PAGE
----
Latest research news

February 2, 2005

Taxpayer will help Oxford fund lab security
The Government has agreed to underwrite the costs of protecting Oxford University's planned £18 million biomedical research facility from animal rights activists. Ministers have also announced five-year jail terms for activists who try to drive animal testing centres out of business.
Financial Times, Times, Daily Telegraph, Guardian, Independent, Daily Mail

Nasa's mission to the edge of the solar system
Buzz Lightyear wanted to go to infinity and beyond, now the US National Aeronautics and Space Administration wants to venture almost as far with a survey of the edge of the solar system. The mission will involve launching a space laboratory and could answer some basic questions about the nature of interstellar space, as well as laying the groundwork for the first journey of exploration beyond our solar system to the stars and their planets.
The Independent

Gene that decides when the kissing may start
Puberty starts with a kiss: scientists have discovered that the cascade of hormones that brings sexual maturity is triggered by a gene named kiss-1. The aptly named gene, which generates a protein known as kisspeptin, is suddenly switched on in a part of the brain called the hypothalamus at just the moment when puberty begins, according to research in the United States.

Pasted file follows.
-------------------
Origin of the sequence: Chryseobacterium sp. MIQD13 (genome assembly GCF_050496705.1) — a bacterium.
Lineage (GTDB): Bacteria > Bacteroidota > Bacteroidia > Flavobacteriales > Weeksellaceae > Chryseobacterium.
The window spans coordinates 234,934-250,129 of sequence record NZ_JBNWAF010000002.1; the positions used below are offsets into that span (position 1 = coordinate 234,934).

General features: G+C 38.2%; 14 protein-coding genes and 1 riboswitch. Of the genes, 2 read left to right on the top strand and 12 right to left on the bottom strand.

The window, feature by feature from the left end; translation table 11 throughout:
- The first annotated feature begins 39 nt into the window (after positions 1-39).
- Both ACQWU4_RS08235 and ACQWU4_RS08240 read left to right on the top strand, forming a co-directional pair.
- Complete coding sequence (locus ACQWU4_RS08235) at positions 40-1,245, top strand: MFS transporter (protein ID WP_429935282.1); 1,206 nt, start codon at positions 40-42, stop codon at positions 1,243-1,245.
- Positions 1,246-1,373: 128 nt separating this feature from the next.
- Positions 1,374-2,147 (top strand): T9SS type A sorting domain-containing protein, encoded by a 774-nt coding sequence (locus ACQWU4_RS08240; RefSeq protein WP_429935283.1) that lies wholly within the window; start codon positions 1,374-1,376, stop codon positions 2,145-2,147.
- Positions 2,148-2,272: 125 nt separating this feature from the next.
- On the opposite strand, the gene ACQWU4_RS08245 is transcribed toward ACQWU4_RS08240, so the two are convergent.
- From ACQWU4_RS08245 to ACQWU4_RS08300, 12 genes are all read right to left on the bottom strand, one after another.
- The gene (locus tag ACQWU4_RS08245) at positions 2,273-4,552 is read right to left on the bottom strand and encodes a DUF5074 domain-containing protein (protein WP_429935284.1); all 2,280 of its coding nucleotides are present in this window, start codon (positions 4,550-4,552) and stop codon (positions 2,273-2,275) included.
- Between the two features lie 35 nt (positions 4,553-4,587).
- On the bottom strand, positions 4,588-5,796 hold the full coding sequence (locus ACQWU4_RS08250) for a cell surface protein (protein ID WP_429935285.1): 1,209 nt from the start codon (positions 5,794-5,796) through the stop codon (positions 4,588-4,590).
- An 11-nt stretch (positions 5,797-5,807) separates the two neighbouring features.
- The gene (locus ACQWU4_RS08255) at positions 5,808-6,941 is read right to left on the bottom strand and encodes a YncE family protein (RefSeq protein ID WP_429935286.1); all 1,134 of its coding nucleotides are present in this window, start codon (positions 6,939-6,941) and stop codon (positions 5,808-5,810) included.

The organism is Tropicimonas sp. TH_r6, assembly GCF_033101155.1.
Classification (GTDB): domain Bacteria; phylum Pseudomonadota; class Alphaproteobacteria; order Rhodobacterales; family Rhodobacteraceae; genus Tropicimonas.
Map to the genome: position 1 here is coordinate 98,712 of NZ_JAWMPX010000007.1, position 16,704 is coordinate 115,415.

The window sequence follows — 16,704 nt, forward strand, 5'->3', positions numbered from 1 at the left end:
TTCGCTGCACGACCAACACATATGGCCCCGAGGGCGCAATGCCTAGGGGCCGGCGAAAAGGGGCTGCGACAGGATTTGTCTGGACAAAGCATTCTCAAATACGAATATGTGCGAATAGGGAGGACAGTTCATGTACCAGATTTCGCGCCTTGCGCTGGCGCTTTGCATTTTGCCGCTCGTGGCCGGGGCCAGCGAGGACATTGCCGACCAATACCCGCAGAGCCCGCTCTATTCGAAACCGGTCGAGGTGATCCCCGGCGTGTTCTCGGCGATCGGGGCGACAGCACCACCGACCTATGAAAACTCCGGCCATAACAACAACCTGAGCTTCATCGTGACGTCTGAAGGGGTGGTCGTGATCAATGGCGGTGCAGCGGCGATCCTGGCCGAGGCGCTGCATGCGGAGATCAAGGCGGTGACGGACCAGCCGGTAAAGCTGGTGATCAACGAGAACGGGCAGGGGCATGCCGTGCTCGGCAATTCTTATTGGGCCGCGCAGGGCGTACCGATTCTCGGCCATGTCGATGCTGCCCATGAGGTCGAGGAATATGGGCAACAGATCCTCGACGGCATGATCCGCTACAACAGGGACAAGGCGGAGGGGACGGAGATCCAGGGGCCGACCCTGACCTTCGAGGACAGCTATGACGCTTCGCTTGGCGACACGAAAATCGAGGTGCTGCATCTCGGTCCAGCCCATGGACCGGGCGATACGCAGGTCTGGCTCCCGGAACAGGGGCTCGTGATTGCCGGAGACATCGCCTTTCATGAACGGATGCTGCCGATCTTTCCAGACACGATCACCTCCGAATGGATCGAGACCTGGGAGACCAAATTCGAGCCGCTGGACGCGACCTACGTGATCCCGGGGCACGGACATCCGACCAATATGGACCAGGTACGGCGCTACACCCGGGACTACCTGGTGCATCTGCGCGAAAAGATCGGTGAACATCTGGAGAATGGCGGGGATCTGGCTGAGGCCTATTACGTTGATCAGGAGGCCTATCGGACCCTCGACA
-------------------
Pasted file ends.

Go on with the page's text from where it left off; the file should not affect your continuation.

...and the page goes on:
The Times

New roads can cause congestion
Traffic should flow best in cities when only a limited number of roads lead to the centre. This counter-intuitive finding could allow planners to prevent gridlock by closing roads rather than building new ones. It comes from a new way of thinking about complex networks developed by Neil Johnson, Douglas Ashton and Timothy Jarrett at Oxford University.
New Scientist
Record low Arctic temperatures a threat to European health
Record low temperatures over the North Pole are thinning the protective ozone layer, a condition which could affect human health in northern countries and even central European nations, the EU warned on Monday. “Large ozone losses are expected to occur if the cold conditions persist,” said European Commissioner for Science and Research Janez Potocnik.
The Scotsman

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